OPEN Research Support
head

PhD-student
Martha Kirstine Haahr
Department of Urology, Odense University Hospital


Projekt styring
Projekt status    Sampling ongoing
 
Data indsamlingsdatoer
Start 01.09.2016  
Slut 30.09.2018  
 



Can Fat Derived Stem Cells (SVF) be Used in the Treatment of Erectile Dys-function After Prostatectomy?

Short summary

At a pilot study in 2014, we have demonstrated that treatment of erectile dysfunction in men with prostatectomy fat derived stem cells were safe and tolerable. Now, we wish to investigate the effect closer with a randomized, placebo-controlled, double-blind clinical study.


Rationale

Prostate cancer is the most common cancer among Danish men and the incidence is increasing. In 2014, 4581 new cases were diagnosed of which 1084 was subsequently operated. After prostatectomy, 80% experience erectile dysfunction, the current option for penile rehabilitation is using PDE-5i (of phosphodiesterase type-5 inhibitors) that, in these patients, only has effect in approximately 27%. The sexual life is a central part of people's identity, self-esteem and quality of life. There is no medical treatment for erectile dysfunction, but far from all patients will be adequately helped and new permanent treatments are called for, both by patients and therapists.

Stem cell therapy has potential as an alternative intervention for many patients who do not have sufficient therapeutic effect of phosphodiesterase type-5 inhibitors.

After prostatectomy, the temporary nerve dysfunction (stretch on the nerve, inflammation and bleeding) leads to structural changes in penile tissue. This is believed to be linked to the oxygen tension, which is 25-43 mmHg in a non-erect penis while it rises to about 100 mmHg in the erect state. In the neuropraxi periode, the penile tissue is in a constant state of low oxygen supply, which leads to muscle apoptosis and fibrosis. This interferes with the veno-occlusive mechanism, which is essential in normal erectile function, thus resulting in the temporary neuronal dysfunction to structural damage which may be a contributory factor to prolonged ED after nerve-sparing prostatectomy. It has been repeatedly shown in animal models that there is a reduction in the smooth muscle tissue.

The fat stem cells accelerates tissue regeneration, presumably by releasing hormones, cytokines and growth factors but also by developing into new terminally differentiated cells, such as skin, endothelial and muscle cells.

In 2014-2015, we have conducted our own Phase 1 study (Eudra CT number 2013-004220-11) where freshly isolated stem cells were injected into the swell bodies of men who had erectile dysfunction after prostatectomy. We included 17 men, 3-18 months after prostatectomy. All men could be included if they had sexual interest. The men were seen for clinical follow-up 1, 3, 6 and 12 months after treatment with stem cells. Here we found that 73% of men who had only erectile dysfunction regained erectile function 3-6 months after treatment. The men who suffered from erectile dysfunction and also had urinary incontinence had some effect, but not sufficient improvement of erectile ability in order to complete sexual intercourse. Along the study, the men who were suffering a lot from urinary incontinence lost the sexual interest as the incontinence problem loomed larger. There were not registered serious side effects in subjects and modest generation after liposuction.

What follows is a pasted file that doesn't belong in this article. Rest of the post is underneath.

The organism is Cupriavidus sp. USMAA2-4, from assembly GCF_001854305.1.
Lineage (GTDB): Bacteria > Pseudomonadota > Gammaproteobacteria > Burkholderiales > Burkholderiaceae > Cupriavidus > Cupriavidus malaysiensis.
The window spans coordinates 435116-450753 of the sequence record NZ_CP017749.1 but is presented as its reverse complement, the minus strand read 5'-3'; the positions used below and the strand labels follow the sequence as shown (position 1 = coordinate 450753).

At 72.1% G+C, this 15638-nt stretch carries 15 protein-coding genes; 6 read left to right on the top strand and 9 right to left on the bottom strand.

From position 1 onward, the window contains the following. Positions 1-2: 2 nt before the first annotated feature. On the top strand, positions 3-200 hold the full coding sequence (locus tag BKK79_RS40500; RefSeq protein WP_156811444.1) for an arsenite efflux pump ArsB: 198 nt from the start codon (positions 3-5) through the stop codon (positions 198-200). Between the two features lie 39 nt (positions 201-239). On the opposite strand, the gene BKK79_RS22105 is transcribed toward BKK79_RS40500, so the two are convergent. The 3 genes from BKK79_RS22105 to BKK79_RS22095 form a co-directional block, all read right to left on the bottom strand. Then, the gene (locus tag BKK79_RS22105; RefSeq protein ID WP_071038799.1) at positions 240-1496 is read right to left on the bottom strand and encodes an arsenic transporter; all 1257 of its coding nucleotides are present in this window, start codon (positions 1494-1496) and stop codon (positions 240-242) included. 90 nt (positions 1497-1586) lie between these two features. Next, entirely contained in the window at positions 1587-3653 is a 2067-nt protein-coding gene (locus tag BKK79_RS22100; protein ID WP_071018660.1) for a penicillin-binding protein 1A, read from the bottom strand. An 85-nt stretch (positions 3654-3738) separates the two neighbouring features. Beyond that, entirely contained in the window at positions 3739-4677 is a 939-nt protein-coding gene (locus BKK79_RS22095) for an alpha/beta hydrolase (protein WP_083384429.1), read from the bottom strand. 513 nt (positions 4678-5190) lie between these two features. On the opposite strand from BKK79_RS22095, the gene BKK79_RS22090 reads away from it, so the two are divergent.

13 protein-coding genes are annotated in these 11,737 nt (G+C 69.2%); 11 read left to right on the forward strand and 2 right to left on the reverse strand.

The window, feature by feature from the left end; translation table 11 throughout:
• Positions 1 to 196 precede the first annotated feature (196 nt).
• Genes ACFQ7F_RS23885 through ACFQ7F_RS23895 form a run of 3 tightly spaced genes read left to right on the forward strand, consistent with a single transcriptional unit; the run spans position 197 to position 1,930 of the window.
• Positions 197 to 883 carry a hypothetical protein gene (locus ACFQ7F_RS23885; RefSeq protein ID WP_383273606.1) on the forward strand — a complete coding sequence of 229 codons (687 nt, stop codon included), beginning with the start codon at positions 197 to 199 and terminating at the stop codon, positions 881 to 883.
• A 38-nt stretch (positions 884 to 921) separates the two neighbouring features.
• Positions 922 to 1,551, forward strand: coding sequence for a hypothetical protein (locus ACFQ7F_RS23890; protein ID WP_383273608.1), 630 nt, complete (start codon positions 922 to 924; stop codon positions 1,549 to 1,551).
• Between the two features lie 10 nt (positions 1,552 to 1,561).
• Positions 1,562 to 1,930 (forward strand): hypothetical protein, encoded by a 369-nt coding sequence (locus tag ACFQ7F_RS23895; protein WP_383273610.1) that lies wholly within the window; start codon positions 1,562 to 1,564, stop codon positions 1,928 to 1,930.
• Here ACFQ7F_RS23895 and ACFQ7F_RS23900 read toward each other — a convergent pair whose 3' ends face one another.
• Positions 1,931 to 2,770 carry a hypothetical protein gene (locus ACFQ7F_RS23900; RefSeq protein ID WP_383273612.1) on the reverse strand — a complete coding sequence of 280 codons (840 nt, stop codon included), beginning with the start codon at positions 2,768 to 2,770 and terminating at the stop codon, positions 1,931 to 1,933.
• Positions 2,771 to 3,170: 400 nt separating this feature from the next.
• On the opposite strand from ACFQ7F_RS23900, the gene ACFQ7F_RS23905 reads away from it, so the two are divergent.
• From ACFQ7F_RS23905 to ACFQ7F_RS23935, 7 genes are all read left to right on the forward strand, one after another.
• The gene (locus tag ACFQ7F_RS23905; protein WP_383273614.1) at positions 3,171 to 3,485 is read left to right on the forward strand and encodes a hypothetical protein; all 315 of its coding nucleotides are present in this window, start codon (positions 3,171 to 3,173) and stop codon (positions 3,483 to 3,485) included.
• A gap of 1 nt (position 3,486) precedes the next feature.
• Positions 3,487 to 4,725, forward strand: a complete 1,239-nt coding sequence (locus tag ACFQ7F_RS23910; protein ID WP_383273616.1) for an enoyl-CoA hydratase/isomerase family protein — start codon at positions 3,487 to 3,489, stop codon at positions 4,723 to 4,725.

Description of the cohort

Prostatectomy men with erectile dysfunction without signs of recurrence.


Data and biological material

We collect basic data from patient records.

Biological material in the form of fat from liposuction of the abdomen.

The investigator and the person responsible for the trial are a doctor and sexologist. Mostly, patients are known from the sexology ambulatory, the Department of Urology, Odense University Hospital, which they were referred to as a cause of sexual dysfunctions. The investigator and the person responsible for the trial will have a doctor-patient contact with the subjects that come due to erectile dysfunction.

Information is passed on from the patient record to the person responsible for the trial regarding diagnosis, medical history, treatment, events and reactions, with the aim to collect and process data in the study.


Collaborating researchers and departments

Department of Urology, Odense University Hospital

  • Primary investigator Martha Haahr 
Department of Clinical Biochemistry and Pharmacology, Odense University Hospital
  • Sponsor Søren Paludan Sheikh

  • Charlotte Harken Jensen

GCP-unit, Odense University Hospital
Department of Plastic Surgery, Odense University Hospital